Combined risk tool predicts PE in respiratory emergency patients
MedWire News: A risk-prediction tool that combines components of Wells' rule and the Geneva score detects pulmonary embolism (PE) in acute respiratory patients with greater accuracy than each of the individual methods alone, research shows.
"The initial management of suspected pulmonary embolism (PE) is [often] done in respiratory departments, but is based on clinical prediction rules developed in other settings," note Angeliki Tsimogianni and co-investigators from the National and Kapodistrian University of Athens, in Greece.
The researchers therefore assessed the accuracy of Wells' rule, and the original and revised Geneva scores in 183 patients presenting to a respiratory emergency department. The majority of patients had chronic respiratory or other comorbidities, such as chronic obstructive pulmonary disease (COPD), asthma, cancer, obesity, and congestive heart failure.
Using various imaging techniques, the researchers confirmed PE in 52 patients and ruled it out in the remaining 131.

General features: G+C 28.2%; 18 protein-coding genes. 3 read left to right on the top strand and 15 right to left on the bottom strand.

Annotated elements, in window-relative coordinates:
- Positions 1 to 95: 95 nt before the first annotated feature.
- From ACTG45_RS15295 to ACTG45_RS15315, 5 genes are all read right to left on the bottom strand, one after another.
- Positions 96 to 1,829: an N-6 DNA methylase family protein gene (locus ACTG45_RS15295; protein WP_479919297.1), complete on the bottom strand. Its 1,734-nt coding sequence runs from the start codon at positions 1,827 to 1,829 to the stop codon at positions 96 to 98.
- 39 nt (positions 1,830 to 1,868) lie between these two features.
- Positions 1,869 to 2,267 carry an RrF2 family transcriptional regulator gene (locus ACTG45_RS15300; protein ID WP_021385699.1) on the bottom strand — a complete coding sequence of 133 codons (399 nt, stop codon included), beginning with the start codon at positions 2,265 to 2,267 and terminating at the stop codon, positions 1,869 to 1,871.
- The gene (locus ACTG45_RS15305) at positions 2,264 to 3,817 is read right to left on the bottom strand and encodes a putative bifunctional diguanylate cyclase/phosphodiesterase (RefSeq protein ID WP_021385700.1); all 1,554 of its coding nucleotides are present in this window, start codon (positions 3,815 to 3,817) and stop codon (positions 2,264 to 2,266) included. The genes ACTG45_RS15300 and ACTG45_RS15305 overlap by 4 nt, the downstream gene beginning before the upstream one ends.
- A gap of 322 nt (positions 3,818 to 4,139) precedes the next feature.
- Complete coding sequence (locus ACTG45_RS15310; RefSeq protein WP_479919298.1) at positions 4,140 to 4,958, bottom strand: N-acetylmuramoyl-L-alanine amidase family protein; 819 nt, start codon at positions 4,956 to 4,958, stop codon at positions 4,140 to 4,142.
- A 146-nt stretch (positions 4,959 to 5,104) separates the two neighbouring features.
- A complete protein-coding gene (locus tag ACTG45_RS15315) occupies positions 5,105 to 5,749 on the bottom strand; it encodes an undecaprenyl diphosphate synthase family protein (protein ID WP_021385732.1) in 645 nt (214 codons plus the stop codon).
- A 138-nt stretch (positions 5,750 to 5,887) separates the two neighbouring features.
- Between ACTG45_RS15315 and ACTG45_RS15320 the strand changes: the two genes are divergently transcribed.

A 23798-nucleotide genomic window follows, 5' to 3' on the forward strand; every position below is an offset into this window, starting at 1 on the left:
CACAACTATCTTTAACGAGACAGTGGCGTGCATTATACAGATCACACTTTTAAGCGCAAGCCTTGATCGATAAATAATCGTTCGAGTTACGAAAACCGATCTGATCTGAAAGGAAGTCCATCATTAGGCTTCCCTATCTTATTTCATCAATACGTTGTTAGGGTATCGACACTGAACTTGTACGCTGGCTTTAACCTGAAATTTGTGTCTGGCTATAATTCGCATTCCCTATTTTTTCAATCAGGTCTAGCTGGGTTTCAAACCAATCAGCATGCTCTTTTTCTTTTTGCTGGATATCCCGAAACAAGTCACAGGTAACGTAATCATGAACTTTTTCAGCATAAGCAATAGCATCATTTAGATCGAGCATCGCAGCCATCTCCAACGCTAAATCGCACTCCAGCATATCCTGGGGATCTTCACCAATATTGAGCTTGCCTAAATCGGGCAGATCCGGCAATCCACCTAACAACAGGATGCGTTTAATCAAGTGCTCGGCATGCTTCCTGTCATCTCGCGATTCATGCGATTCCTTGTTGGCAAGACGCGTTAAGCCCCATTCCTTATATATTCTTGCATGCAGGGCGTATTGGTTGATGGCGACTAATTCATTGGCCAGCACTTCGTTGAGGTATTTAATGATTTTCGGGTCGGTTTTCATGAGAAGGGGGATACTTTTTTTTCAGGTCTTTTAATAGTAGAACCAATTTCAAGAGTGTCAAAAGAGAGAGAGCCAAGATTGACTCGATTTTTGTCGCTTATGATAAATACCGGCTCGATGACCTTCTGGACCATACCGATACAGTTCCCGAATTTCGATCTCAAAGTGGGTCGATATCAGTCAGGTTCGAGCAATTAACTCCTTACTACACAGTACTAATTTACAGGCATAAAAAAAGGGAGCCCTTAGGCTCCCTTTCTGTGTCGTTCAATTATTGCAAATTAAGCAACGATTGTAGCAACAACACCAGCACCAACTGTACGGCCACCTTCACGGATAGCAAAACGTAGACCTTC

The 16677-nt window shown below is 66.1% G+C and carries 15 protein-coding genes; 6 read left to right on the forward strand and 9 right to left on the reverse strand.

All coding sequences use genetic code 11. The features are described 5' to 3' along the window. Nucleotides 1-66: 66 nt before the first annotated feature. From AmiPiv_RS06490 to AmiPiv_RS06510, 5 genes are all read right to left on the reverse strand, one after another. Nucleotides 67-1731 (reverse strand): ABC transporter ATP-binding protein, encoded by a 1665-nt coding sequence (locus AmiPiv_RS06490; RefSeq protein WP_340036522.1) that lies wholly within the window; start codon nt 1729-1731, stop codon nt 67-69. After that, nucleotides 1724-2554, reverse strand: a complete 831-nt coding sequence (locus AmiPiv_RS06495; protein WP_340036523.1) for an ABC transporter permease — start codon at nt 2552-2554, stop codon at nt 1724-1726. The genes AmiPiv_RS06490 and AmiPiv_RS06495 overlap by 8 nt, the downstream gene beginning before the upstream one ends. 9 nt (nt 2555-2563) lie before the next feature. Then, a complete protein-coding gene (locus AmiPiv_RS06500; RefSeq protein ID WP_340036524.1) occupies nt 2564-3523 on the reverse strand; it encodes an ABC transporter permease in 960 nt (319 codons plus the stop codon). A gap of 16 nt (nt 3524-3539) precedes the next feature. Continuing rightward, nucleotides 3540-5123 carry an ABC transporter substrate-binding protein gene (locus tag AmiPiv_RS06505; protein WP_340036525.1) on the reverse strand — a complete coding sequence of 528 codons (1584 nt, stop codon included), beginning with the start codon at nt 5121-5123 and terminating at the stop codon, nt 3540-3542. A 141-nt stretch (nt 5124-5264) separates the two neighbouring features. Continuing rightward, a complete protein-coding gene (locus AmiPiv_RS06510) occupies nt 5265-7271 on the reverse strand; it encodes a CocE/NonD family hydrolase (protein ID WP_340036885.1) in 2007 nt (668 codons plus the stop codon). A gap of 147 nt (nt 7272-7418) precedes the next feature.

Individual constituents of the Wells' and Geneva clinical prediction criteria that were significantly associated with the presence of PE included tachycardia, atelectasis, elevated hemidiaphragm, clinical signs of deep vein thrombosis, physician perception that PE is the likeliest diagnosis, and previous thromboembolism.
Chest pain and the absence of COPD or cough - symptoms that are not included in the prediction rules - also independently predicted PE in these patients.
In contrast, recent surgery/immobilization combined, hemoptysis, cancer, age, and partial pressure of oxygen were not related to PE, indicating that some components of existing PE prediction tools perform better than others in patients with acute-onset respiratory complaints, Tsimogianni and co-authors remark.
The researchers combined the independent predictors of PE from both Wells' and the Geneva criteria to develop a clinical prediction tool tailored to patients with respiratory emergencies.
Receiver-operator characteristic (ROC) analysis showed that the combined tool had the greatest accuracy for PE prediction with an area under the curve of 0.92, compared with 0.86, 0.83, and 0.75 for Wells' rule, the revised Geneva score, and the original Geneva score, respectively.
Of the PE risk prediction rules currently available, the Wells' rule is the most "useful in diagnosing PE in respiratory emergencies," comment Tsimogianni et al in the journal Thrombosis Research.
However, the combination of chest pain and the absence of cough and COPD with components of established scores resulted in a new, more accurate rule for PE risk stratification, "which deserves further validation," they conclude.
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By Laura Dean